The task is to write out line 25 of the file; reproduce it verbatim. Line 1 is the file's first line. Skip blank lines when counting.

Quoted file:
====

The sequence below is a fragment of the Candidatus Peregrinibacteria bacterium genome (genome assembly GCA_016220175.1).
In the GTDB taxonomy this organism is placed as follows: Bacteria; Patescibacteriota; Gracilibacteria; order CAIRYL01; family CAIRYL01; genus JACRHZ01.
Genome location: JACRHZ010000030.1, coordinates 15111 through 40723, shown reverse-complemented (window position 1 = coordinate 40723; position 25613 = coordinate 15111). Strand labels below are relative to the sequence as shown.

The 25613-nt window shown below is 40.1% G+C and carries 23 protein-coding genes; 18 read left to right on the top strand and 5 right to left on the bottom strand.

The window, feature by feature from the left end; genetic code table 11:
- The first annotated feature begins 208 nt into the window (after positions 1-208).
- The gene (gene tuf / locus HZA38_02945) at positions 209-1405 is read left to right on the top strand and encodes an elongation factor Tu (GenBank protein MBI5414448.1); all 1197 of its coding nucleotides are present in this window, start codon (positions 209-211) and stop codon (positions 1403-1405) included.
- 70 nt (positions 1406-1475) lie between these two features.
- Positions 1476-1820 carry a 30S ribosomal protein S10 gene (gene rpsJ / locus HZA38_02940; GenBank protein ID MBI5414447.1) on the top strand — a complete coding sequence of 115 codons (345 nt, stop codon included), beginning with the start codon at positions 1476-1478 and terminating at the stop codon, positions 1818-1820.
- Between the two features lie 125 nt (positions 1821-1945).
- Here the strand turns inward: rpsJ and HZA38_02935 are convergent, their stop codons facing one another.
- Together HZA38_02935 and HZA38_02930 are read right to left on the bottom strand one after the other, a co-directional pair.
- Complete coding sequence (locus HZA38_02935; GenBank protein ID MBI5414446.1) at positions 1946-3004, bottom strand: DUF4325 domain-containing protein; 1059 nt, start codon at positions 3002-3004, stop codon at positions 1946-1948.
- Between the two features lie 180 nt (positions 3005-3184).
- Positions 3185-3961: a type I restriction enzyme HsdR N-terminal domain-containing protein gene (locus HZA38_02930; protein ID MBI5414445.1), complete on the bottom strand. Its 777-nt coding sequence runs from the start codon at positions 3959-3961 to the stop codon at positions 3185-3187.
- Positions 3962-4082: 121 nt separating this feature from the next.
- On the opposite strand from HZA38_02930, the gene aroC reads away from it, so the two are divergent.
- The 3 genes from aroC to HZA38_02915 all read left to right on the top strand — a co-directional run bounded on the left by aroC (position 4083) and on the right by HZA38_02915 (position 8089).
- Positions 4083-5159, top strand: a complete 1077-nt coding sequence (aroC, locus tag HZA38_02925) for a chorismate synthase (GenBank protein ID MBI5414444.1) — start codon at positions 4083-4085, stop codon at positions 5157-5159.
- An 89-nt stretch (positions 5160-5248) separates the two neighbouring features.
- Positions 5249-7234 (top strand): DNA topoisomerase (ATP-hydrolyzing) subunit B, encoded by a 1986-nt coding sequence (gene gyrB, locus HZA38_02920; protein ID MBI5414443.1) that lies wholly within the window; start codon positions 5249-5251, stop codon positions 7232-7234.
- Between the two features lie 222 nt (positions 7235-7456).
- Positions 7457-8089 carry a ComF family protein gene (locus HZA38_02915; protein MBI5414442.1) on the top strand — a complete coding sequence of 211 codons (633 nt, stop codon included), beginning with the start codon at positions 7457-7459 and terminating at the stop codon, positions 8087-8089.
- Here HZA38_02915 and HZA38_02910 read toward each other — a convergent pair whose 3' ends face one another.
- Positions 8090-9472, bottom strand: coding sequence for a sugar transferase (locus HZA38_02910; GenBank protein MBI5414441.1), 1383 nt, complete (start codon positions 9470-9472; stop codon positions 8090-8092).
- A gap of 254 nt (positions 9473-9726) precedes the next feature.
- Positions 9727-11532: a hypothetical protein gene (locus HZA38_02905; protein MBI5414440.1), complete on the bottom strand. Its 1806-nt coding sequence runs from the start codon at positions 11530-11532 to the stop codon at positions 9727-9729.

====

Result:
- Positions 8090-9472, bottom strand: coding sequence for a sugar transferase (locus HZA38_02910; GenBank protein MBI5414441.1), 1383 nt, complete (start codon positions 9470-9472; stop codon positions 8090-8092).